While these functions can be handled by children, an adult must handle the next step: each bag must be sealed, then boxed.

After the two-hour session ends, volunteers and staff regroup in the main room where had orientation. They are applauded by staff and told how many boxes they packed, how many children they fed and for how long, Hetzer said.

“Because you chose to come and here pack food for two hours, you changed the lives of 140 kids,” Hetzer tells volunteers.

Many businesses and groups use the packing sessions as team-building events, Hetzer said.

“Just yesterday we had Southwest Airlines here,” he said. “We had over 100 Southwest employees.”

Hetzer also said the Mesa Police Department will come in with full-gear to package food.

Other common volunteer groups are from Allstate, Humana, Wells Fargo, various schools from the Chandler and Mesa school districts, and fraternities at Arizona State University, Hetzer said.

Special needs groups will also attend sessions, he said.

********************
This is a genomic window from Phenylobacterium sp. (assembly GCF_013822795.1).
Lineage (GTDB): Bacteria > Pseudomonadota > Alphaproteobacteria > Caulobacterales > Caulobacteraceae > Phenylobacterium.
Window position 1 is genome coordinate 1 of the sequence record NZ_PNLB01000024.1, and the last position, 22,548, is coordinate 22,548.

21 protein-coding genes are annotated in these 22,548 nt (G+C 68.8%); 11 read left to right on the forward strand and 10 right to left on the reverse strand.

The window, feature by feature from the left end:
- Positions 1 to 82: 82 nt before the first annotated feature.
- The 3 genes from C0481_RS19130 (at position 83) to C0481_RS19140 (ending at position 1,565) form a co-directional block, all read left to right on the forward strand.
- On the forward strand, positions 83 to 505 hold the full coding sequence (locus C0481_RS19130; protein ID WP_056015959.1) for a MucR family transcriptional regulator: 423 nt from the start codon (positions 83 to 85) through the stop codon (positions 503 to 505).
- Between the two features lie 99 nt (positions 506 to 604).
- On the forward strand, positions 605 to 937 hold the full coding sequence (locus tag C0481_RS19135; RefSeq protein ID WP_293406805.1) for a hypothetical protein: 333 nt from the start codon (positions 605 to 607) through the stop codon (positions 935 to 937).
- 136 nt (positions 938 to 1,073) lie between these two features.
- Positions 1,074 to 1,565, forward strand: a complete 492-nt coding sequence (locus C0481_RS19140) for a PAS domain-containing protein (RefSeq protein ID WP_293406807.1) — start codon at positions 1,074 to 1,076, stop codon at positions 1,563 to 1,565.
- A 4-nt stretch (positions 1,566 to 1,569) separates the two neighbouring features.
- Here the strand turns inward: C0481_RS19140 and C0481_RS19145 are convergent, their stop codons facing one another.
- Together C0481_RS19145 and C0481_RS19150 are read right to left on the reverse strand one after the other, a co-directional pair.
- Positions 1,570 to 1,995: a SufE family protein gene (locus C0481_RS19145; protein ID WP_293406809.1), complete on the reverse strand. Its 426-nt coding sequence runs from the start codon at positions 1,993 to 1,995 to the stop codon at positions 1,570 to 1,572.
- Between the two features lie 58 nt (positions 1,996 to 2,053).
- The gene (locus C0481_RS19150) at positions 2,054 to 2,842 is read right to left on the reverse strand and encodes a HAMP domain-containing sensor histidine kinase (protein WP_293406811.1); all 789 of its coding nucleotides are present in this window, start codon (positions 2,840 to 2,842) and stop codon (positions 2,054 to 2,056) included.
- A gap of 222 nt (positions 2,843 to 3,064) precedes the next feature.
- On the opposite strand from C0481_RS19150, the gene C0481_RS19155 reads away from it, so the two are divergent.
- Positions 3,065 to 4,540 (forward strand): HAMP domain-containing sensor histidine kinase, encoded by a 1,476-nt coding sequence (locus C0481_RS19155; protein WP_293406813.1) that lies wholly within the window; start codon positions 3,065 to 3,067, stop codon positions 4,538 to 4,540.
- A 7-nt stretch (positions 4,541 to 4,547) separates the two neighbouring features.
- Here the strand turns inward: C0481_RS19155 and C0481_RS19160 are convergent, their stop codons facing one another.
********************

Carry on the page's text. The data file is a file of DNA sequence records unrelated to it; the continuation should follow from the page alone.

“They will be primarily our label group,” Hetzer said.

Lauren Clay, Daniel Ariel and Tristan McDannel were part of a group of volunteers from Wells Fargo in Chandler.

All three have volunteered with other organizations before: McDannel with HALO Animal Rescue, Ariel with Dumb Friends League animal shelter; and Clay as a “carebear” at Sun Lakes of Arizona Community.

But all three said they prefer volunteering at Feed My Starving Children Mesa.

“I like that anyone can do it,” Clay said.

Young children, even under 5, participate by pouring ingredients into the bags, Hetzer said.

Although Feed My Starving Children is a Christian organization, it does not exclude people of other or no faiths, Hetzer said.

“It is a religious organization, but it doesn’t feel exclusionary,” Ariel said.

“It’s a lot livelier,” McDannel said. 

Dwayne Lewis, a student at Mesa Community College, has packaged food with Feed My Starving Children Mesa six times.

He enjoys how other volunteers communicate and help each other when they need it, he said.